26 June 2012

Pirlo v. Pints

The table is full of used crisp packets which have been folded into triangles and wedged inside empty pint glasses. The half a dozen men leaning on the table have had nearly three hours ahead of kick off to get to know this carefully selected spot; coats have crept down the backs of the chairs, six different mobile phones are splayed about the table among dirty napkins and salty bowls have long since parted from their fries.
I’ve walked right into their territory. 

They’re wearing the colours of the tribe; red and white. They glance briefly at my bottle green jeans and faded black T-shirt and rather begrudgingly offer up a spare seat, their eyes hardly leaving the large plasma screen fixed to one wall. 

One of them stands up and grunts. 
They all grunt back.
I raise an eyebrow and as I do, he turns to me and mutters; "drink?"
“Ooh… rum and lemonade, please.” I reply politely.
He slides backwards to the bar. 

I sit and stare at the screen, just like the others. My concentration begins to wander and I lose all focus of the picture, transforming it into little blobs of colour. I think it looks almost pretty this way; just blue and white specks bobbing about in a sea of lime green.  I’d like to ask a question, but I hold it in. I fiddle with the straw on my drink which has just been placed in front of me, swirling the bubbles and letting the ice clink around the glass. I get a look, so I stop.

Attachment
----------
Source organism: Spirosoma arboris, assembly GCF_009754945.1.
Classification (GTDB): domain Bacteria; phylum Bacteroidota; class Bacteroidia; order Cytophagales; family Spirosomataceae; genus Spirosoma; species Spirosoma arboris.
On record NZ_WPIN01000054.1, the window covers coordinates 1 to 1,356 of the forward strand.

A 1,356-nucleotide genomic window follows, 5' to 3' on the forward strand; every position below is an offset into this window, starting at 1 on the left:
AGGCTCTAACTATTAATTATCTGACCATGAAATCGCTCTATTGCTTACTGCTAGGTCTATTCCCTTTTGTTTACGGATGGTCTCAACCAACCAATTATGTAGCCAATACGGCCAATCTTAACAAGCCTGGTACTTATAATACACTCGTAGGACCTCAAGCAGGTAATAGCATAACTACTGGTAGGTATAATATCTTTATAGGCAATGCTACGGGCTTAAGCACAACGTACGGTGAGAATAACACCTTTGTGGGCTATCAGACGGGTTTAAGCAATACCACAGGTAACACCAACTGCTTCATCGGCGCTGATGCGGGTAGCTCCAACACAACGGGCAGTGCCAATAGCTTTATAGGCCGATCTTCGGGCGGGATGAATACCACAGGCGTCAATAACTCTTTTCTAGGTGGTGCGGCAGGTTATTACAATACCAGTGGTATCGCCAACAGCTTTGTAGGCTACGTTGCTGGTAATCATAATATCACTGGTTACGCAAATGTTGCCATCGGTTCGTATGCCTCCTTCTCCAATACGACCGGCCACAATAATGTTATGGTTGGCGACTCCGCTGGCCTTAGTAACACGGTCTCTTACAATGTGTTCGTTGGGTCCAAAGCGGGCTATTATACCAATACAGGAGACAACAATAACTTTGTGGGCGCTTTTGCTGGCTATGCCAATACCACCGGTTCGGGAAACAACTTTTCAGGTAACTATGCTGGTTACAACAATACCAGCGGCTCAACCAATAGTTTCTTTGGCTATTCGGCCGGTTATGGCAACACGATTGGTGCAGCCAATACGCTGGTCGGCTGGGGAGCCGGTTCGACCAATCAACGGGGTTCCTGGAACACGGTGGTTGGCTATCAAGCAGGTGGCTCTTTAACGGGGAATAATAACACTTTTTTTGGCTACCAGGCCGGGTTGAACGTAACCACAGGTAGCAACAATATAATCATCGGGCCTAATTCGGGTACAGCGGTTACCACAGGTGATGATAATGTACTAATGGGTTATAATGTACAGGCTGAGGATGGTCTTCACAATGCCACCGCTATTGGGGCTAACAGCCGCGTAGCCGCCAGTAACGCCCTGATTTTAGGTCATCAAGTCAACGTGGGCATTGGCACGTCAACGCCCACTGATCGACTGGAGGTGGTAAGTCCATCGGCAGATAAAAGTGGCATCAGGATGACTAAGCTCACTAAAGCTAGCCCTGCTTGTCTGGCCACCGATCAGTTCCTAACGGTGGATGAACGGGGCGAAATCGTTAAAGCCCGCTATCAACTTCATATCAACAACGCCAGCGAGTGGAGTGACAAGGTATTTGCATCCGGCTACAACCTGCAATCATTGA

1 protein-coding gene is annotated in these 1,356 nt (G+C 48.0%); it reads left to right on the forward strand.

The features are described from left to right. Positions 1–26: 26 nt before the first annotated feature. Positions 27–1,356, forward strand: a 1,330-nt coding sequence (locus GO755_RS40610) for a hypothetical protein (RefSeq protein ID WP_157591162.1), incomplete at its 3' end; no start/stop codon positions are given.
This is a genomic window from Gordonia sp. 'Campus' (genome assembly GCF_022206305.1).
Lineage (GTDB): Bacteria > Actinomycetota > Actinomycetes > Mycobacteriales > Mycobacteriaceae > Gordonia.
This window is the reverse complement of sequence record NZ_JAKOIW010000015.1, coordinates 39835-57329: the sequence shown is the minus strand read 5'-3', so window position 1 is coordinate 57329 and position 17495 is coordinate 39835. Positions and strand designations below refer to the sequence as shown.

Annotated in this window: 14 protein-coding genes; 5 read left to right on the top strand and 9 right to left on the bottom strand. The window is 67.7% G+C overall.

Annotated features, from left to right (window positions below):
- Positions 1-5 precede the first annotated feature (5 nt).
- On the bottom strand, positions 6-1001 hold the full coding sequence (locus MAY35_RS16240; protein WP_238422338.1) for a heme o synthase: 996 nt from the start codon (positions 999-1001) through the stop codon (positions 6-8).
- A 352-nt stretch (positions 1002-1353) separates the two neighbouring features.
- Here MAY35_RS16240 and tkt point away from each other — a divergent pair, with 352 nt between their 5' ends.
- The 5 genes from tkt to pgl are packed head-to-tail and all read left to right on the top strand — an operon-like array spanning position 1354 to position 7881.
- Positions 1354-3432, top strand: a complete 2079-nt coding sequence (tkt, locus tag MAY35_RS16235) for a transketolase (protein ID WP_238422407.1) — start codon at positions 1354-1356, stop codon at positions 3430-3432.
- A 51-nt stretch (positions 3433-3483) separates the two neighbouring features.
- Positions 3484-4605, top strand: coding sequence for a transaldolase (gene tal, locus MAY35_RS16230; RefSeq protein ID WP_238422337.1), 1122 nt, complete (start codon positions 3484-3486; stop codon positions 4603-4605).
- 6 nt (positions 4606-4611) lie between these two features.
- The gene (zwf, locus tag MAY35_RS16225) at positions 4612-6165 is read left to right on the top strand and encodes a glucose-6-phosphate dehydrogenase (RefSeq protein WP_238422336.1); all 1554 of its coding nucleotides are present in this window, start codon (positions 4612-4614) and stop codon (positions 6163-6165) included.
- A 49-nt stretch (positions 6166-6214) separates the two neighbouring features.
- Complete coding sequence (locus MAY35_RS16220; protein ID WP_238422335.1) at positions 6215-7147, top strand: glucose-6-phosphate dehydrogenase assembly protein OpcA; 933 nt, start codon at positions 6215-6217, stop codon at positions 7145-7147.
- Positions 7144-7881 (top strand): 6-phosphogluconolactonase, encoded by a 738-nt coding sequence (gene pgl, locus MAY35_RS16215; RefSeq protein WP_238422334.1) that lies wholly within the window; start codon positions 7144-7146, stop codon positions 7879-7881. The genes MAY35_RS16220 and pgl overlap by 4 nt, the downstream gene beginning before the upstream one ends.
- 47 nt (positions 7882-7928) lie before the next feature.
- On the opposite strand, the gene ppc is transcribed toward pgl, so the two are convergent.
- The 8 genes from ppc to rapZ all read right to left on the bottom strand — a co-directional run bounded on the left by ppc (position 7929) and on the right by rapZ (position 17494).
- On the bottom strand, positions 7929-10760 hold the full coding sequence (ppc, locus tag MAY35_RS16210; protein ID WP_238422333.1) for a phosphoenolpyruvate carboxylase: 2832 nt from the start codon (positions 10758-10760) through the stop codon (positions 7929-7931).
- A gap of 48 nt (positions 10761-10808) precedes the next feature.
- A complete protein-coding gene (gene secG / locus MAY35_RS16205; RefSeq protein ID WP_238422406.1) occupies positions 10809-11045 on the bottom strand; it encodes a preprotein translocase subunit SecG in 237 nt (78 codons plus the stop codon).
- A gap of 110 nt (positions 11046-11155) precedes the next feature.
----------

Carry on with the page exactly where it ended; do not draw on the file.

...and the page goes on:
A white speck suddenly darts away from a mass of blue. The whole room lifts half an inch off their seats and a collective gasp rises from the table. All arms are raised in elated anticipation- but then they pause. 
Eyebrows knitted tightly together, their bums fall down with a thud to their seats and six arms reach instinctively for the consolation of a pint. 

There’s a commotion involving a leg, a face and a yellow card; and it doesn’t look good for the small white specks.